How the brain builds high-level representations of visual stimuli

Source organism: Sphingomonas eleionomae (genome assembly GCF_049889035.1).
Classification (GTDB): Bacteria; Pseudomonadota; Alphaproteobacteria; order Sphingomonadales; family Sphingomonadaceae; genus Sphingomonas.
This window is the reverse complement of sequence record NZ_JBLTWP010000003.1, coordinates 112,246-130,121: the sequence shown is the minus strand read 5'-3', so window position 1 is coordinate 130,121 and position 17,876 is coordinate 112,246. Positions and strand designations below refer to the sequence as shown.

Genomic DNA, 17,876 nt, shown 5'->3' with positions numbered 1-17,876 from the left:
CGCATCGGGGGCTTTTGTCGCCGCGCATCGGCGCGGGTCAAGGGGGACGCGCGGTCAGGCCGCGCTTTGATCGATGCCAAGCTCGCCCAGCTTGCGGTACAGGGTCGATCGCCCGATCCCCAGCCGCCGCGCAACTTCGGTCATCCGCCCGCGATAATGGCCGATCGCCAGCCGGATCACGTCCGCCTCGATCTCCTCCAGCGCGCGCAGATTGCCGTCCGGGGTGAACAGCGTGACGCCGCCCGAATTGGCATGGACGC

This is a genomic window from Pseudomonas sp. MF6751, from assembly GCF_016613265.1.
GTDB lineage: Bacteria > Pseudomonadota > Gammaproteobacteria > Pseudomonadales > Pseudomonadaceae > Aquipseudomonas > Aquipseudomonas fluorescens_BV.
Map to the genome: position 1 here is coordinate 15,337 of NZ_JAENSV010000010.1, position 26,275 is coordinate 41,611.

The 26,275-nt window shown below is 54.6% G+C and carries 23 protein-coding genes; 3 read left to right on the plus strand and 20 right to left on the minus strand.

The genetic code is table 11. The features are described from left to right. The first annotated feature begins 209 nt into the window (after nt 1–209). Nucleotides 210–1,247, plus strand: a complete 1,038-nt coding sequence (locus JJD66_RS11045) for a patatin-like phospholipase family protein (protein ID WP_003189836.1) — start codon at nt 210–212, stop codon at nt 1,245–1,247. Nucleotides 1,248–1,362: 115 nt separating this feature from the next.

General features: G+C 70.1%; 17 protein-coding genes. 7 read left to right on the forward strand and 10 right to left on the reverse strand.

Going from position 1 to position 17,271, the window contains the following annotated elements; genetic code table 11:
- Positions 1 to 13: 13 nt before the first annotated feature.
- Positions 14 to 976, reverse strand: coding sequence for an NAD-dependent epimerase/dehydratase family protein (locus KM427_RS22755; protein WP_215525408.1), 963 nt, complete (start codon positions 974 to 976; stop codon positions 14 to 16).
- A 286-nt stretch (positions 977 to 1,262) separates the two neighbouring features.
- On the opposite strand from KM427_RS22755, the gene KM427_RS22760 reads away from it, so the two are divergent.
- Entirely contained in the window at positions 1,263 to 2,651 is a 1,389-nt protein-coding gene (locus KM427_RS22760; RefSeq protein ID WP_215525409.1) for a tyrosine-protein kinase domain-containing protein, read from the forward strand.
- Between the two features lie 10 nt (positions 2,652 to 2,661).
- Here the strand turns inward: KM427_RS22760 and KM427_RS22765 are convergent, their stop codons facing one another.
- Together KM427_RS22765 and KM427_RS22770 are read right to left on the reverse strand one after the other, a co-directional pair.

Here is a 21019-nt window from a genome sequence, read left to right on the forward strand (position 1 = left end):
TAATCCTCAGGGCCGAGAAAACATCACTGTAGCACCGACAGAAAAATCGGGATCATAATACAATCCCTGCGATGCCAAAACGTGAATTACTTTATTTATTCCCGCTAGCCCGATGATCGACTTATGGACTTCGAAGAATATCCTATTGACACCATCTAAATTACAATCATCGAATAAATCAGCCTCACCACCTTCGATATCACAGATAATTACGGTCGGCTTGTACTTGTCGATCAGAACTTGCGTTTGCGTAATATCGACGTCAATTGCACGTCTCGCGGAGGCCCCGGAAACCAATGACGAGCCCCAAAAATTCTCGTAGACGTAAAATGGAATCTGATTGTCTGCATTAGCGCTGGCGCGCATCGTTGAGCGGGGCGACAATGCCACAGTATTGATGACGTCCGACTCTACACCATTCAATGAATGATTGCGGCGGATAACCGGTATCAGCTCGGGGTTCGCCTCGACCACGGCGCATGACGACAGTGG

An important goal of visual cortex is to extract invariant categorical information about a stimulus, such as whether the stimulus depicts a face or a particular object. While categorical information is known to exist in ventral temporal cortex, exactly how this high-level representation is constructed by the brain is poorly understood. In this study, we target face-selective regions in ventral temporal cortex (e.g. fusiform face area) and design an fMRI protocol that assesses how these regions represent the basic stimulus dimension of visual space. Measuring responses to faces varying in position and size, we develop a population receptive field (pRF) model that quantitatively accounts for the full range of responses and reveals a functional hierarchy across face-selective regions. We then manipulate the subject's attentional state and discover that attention to the stimulus increases the gain, eccentricity, and size of pRFs in face-selective regions. Finally, we show using a model-based decoding analysis that these changes in pRF properties reduce uncertainty in the representation of spatial information. These results elucidate how bottom-up and top-down factors shape neural responses in ventral temporal cortex, and lay the groundwork for understanding additional response properties such as category selectivity.